“Get ready with me to go clubbing with this bitch!” commands a recent TikTok posted by an Arab International University student named Patricia. In the clip, two college-aged girls in one’s childhood bedroom apply bronzer, chat and listen to music as they prepare to go out to a party. Both wear the uniform of a 20-something in 2023 — denim and a going-out top — and one sports a tattoo along the blade of her collarbone.
The scene is a familiar one for young women everywhere, but the setting is not: The girls are getting ready to go clubbing in Syria, a country that not so long ago was embroiled in a bloody civil war that killed upward of 500,000 civilians and displaced more than half of the country’s population of 21 million. According to a 2023 report on Syria by the U.N., 15.3 million people will require humanitarian assistance over the course of the year, including 2.1 million internally displaced persons living in last-resort sites; critical infrastructure and many essential services are on the brink of collapse; and an economy crippled by high inflation and sanctions has made essentials like food and clothes wildly unaffordable. The report explains that people in every one of Syria’s 270 subdistricts are experiencing humanitarian stress, and conditions in 203 areas are classed as severe, extreme or catastrophic.
To recap: Things in Syria aren’t great. But Patricia isn’t here to talk about all that. With more than 106,000 followers and counting, she’s one of a handful of young creators on TikTok who have begun to gain global followings with promises to show the “real” Syria, one that is remarkably different from the Western media’s depiction of a war-torn nation led by a maniacal dictator. In her videos, Patricia goes to techno parties on rooftops, hangs out with friends and explores the streets of Damascus.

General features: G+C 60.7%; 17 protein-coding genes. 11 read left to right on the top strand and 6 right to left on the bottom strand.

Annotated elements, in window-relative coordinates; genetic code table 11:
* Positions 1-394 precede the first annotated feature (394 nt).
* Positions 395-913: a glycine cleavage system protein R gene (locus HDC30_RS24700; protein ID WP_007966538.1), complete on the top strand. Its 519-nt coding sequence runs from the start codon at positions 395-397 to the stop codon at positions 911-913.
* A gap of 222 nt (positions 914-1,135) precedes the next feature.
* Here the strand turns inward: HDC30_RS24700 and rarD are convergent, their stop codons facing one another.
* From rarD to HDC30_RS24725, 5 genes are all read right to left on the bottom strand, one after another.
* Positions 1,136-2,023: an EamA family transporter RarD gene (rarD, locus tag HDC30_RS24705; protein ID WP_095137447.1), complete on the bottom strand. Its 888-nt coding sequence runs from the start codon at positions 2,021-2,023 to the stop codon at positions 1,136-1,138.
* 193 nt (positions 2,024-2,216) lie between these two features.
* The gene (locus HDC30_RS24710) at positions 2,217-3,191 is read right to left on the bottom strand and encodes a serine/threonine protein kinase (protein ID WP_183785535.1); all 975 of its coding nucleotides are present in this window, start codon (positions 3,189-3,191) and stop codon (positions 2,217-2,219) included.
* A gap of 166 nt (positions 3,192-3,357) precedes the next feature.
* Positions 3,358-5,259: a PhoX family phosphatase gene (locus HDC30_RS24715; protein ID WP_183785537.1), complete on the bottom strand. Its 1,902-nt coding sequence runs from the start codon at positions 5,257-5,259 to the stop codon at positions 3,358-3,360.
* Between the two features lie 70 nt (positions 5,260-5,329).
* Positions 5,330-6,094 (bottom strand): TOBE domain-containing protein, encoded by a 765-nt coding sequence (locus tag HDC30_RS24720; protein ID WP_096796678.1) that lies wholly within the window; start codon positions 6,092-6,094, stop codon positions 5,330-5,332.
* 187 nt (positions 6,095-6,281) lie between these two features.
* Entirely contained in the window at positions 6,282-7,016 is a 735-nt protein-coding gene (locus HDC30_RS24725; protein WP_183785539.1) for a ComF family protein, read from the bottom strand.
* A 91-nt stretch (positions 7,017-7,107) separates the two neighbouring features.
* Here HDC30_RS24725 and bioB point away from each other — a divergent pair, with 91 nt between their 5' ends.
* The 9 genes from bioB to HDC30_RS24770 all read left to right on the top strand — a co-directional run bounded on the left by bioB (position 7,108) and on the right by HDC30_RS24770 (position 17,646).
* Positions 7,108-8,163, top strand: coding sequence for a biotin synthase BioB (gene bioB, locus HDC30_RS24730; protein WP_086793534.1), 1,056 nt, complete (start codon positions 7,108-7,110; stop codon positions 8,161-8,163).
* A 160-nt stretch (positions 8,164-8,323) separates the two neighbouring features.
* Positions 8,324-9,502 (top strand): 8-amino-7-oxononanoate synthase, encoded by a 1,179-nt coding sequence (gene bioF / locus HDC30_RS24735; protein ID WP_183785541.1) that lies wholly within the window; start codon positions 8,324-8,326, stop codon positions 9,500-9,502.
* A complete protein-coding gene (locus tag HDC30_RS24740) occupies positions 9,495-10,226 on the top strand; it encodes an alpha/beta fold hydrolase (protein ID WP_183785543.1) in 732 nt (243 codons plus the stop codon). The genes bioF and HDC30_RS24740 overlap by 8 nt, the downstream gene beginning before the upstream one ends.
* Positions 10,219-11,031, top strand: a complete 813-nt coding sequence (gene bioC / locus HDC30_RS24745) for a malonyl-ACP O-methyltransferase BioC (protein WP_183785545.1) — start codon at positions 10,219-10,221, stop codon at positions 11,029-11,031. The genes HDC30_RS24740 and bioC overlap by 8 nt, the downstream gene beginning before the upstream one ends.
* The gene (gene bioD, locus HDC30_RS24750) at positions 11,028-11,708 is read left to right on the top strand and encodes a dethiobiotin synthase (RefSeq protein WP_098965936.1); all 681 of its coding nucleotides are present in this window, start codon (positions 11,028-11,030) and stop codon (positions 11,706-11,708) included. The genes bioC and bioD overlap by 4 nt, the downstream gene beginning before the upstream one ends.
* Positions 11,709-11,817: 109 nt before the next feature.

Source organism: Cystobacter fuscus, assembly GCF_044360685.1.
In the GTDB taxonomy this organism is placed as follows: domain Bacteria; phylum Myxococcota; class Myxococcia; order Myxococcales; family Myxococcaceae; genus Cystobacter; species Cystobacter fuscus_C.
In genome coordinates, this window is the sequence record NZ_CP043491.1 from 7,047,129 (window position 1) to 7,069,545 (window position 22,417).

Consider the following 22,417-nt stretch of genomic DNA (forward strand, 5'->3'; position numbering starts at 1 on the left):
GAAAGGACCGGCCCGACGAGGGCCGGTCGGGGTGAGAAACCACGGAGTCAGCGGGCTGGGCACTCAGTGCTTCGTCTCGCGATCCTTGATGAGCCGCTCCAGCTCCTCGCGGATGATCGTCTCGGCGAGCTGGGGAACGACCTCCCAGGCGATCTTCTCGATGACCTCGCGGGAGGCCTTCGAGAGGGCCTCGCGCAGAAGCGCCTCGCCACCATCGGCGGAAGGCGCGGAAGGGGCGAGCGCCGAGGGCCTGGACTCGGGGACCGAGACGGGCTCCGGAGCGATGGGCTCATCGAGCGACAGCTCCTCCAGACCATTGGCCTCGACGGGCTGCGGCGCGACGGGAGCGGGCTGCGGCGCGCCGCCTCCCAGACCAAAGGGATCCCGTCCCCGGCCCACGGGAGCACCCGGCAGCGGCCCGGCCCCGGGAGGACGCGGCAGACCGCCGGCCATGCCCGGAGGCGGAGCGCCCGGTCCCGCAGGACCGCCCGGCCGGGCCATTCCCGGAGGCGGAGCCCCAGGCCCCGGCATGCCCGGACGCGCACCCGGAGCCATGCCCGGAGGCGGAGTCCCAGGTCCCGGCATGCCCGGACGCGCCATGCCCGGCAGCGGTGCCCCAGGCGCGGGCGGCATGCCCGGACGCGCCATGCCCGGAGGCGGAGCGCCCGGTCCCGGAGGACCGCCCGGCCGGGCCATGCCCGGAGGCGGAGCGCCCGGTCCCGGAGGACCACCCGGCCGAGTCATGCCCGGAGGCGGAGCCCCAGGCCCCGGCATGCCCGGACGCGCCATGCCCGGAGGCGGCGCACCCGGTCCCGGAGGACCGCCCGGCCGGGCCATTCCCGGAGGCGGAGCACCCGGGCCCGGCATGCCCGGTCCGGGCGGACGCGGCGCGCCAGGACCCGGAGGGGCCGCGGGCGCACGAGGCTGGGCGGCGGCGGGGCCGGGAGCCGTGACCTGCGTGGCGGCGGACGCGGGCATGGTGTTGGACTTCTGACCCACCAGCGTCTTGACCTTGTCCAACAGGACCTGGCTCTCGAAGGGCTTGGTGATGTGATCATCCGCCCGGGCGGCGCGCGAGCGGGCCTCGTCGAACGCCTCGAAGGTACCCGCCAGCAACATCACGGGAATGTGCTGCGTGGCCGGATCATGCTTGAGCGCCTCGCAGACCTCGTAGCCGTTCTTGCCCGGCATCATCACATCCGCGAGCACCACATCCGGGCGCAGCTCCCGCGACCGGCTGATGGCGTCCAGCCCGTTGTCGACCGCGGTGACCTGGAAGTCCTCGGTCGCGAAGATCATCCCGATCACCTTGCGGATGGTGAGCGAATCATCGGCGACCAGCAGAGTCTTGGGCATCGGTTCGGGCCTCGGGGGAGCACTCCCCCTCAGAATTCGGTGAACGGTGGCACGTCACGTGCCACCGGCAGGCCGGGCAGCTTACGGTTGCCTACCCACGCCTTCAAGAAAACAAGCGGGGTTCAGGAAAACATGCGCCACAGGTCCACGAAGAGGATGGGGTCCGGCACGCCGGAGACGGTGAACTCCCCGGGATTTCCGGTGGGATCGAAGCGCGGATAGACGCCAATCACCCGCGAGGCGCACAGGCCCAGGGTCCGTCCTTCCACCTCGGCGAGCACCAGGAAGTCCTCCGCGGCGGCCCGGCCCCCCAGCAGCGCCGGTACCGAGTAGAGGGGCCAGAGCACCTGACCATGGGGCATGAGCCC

“The media doesn’t show the beautiful places in Syria,” Patricia says in one video. “That’s why I started uploading in the first place, because I was like, people don’t know what Syria actually looks like, they think that it’s only damaged and there’s no beautiful places, we are not cultured, we don’t have fun and we just live in a war. No, it’s not like that. It’s actually the opposite of that.”
Tara, a 19-year-old Damascus native who’s studying psychology at George Washington University in Washington, D.C., has a similar perspective. Having grown tired of the ignorance her American peers would display when she would tell them she was going home to Damascus for the summer, Tara began creating TikTok videos of how she spends her days to show her friends what living in Syria is “really” like. Her videos, which show her going to the gym with friends, eating at trendy restaurants and vacationing on the beach at Latakia, quickly gained steam, netting her more than 30,000 followers.
“I just want people to know that Syria is really, really beautiful,” Tara told New Lines. “And as much as it went through the years of war, problems, it’s still here. And for me, it’s as beautiful as ever.”
Narrated in English and with an eye for dispelling stereotypes, the videos of the lives of Syria’s young TikTok creators are clearly meant to be consumed by a Western audience — and, judging by the comments sections, that’s exactly on whose “For You” pages they’re appearing. [Continue reading…]